We are always aiming to improve what we do and we listen very carefully to the feedback we receive.
We have designed this Q&A to answer some of the questions that some of our followers have posed, or may be wondering.
Thank you for all your feedback, it is invaluable to us and highly appreciated.
Why are non UK people allowed to enter the awards?
The awards are hosted in England, but open to applicants globally.
We are an inclusive brand and believe that others in the fetish scene have a right to be promoted and should not be penalised for their geographical location.
Why are there not separate categories for TV and Trans?
Those who enter the trans category consider themselves trans.
It would be extremely transphobic to discriminate and decide for people that they are ‘TV and not trans.’
Furthermore, if we had included all the categories we had wanted to, we would have had a hundred categories which would be impractical.
We do however appreciate feedback and may be able to introduce new categories next year.
Why are there men in the Dominatrix category?
This has now been rectified and there is a separate ‘Masters’ category.
Why are the winners chosen by public vote?
We decided that this would be the fairest way to judge the competition.
If you have judges, the final decision is down to the personal preference of 2 or 3 people.
To avoid bias we considered that the fairest way to conclude who the winners will be, was to leave it to public vote.
The term ‘Best’ is of course subjective.
How would a judge fairly compare a disciplinarian, a humilatrix and a tease Goddess for example? They are non comparable and personal bias might slip into the equation.
Therefore public voting avoids this from happening.
Additionally, the most ‘popular’ entrants will be those that work hard to promote themselves on social media and interact with their fans and followers.
We think that hard work should be rewarded and we created the awards to raise the profiles of those in the fetish industry.
Why can people nominate themselves?
Whilst established performers and producers may have a big fan base, those who have only been in the industry a short while may not.
If they are working hard to establish themselves then they should be included.
For some, self nomination may be the only way that they can give their career a jumpstart and get more actively involved.
The competition is open to the smaller brands and individuals too, not just those with 50K plus media accounts.
We believe in equality and fairness.
What’s the point of entering if I have a smaller following?
Yes, it’s always nice to win, but the UK Fetish Awards have been designed to make everyone a winner ultimately, in that everyone will reap the benefits from being involved.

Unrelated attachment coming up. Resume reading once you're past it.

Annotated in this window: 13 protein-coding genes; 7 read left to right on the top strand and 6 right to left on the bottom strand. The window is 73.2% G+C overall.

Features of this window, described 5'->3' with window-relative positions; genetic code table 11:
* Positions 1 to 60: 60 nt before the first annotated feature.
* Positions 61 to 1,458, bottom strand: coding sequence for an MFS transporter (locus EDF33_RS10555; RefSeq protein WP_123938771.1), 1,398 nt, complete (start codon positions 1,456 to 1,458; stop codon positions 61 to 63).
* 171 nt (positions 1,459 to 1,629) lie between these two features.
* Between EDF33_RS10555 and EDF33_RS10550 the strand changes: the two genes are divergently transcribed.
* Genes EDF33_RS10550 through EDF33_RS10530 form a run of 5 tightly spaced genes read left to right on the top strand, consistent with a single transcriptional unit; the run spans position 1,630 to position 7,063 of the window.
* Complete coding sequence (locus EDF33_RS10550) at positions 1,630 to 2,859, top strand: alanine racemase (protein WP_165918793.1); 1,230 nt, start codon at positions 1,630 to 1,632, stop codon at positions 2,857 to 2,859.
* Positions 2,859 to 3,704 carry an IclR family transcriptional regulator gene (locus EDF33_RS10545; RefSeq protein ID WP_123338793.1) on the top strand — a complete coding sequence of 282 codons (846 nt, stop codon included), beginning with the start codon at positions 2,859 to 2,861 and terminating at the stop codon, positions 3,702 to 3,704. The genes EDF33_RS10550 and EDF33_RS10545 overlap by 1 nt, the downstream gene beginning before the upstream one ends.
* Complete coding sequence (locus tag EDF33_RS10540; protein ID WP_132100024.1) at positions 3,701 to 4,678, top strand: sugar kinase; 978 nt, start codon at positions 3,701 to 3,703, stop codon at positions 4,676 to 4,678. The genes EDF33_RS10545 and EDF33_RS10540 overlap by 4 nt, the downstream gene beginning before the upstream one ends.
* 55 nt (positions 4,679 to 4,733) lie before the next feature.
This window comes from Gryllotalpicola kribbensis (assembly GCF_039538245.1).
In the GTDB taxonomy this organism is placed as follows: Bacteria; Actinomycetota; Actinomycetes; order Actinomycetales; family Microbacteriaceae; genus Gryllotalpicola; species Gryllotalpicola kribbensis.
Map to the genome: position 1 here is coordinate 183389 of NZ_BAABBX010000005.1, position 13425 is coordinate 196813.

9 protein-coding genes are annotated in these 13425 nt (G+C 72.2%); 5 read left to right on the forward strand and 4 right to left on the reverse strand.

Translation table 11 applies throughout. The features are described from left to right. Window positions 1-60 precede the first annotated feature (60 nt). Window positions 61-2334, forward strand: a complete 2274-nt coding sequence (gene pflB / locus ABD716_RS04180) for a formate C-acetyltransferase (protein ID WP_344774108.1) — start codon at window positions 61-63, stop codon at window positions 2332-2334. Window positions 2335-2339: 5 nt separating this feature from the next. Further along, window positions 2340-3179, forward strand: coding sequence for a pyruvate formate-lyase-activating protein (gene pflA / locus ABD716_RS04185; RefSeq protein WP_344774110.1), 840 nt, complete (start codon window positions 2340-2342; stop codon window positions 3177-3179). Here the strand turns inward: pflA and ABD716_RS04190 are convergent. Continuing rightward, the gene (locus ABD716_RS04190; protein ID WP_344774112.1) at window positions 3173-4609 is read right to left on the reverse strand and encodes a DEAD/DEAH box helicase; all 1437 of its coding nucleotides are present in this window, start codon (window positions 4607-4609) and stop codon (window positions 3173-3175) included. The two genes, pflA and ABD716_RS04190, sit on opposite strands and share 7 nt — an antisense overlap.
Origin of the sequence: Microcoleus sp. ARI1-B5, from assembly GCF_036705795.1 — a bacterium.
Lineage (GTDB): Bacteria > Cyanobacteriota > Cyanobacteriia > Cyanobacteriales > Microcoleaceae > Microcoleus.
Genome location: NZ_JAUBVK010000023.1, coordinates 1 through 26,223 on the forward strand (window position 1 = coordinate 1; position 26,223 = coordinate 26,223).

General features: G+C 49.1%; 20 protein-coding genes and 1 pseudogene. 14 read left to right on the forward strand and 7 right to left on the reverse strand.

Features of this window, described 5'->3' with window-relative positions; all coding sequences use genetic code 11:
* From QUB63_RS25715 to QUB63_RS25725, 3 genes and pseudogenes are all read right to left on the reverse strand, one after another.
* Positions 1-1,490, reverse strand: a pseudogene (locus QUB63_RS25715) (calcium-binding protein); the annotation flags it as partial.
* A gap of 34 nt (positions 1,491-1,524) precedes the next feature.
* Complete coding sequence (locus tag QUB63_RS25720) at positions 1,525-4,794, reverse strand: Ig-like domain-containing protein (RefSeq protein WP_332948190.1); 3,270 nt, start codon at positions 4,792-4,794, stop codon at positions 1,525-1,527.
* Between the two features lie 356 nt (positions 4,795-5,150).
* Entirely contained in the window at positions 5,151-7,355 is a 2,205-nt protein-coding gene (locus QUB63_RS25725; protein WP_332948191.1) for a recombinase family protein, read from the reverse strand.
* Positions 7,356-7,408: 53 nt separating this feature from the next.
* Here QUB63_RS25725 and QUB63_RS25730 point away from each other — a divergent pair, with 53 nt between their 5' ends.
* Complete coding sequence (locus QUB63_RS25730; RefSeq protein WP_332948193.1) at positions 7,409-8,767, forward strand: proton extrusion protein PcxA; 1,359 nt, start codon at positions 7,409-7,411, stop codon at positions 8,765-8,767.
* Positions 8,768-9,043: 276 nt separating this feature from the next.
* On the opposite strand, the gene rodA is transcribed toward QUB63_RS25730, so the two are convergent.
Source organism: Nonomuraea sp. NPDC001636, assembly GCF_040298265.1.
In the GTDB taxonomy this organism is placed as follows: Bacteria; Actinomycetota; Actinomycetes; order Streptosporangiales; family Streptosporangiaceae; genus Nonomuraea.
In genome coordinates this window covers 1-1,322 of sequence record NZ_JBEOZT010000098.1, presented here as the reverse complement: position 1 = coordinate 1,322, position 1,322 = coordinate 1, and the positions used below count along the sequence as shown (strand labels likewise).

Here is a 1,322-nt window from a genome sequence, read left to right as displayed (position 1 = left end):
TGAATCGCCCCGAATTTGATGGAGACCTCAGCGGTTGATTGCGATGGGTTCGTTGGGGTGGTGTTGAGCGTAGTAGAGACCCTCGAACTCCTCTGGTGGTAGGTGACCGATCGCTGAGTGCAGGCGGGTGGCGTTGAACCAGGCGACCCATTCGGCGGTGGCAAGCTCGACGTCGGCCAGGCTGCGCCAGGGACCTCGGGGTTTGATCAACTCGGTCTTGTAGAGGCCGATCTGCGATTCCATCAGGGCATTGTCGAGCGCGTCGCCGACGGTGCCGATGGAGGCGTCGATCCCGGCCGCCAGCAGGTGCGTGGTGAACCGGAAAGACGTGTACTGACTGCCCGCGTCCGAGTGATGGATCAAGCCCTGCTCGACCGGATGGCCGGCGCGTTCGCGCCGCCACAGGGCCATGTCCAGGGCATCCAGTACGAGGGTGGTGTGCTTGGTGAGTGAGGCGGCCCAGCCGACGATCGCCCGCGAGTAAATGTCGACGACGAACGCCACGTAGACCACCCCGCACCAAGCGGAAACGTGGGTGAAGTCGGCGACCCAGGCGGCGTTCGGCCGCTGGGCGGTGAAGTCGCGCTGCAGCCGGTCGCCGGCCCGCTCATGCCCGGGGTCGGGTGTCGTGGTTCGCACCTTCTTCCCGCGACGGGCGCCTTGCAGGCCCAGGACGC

Every entrant will be promoted heavily, will have the opportunity to network with photographers, producers and the media on the night, and will also have the opportunity to interact with like minded people on twitter, making new lucrative connections.
Many of our entrants have already found that their follower account has increased, and entrants from similar competitions we have run in the past, have found career opportunities that were not open to them before.
Why are the fetish awards selling tickets? Do nominees need one?
Nominees do NOT need a ticket.
It is FREE for everyone who enters the awards.
We are promoting everyone for free.
We have a team of people uploading profiles, tweeting, replying to messages, designing and organising the awards and putting in their time and effort for free.
Of course on the night there will be costs involved for the venue, lighting, riggers, promotional materials, entertainment, branded banners and more besides.
We concluded that it is reasonable to charge non-entrants a nominal ticket fee to cover some of the expenses involved in the awards.
Real Kinksters won’t want to be identified on a public website will they?
The competition is designed for those who work in the fetish industry and have chosen it as a career path.
It has not been designed for people who enjoy a little kink behind closed doors, but of course those people are very welcome to attend the event.
Furthermore, if they choose to wear masks, hoods, or costumes to conceal their identity then they are very welcome to.
Many of those who work in the industry are real kinksters and enjoy what they do.
Taking a paycheck for their work does not mean that they are not real or not into fetish.
It’s an opportunity to showcase many of the people that put in a lot of hard work into building relationships with their slaves, viewers, readers, listeners, followers and fans, and we aim to give a big boost to the excellent work they already do.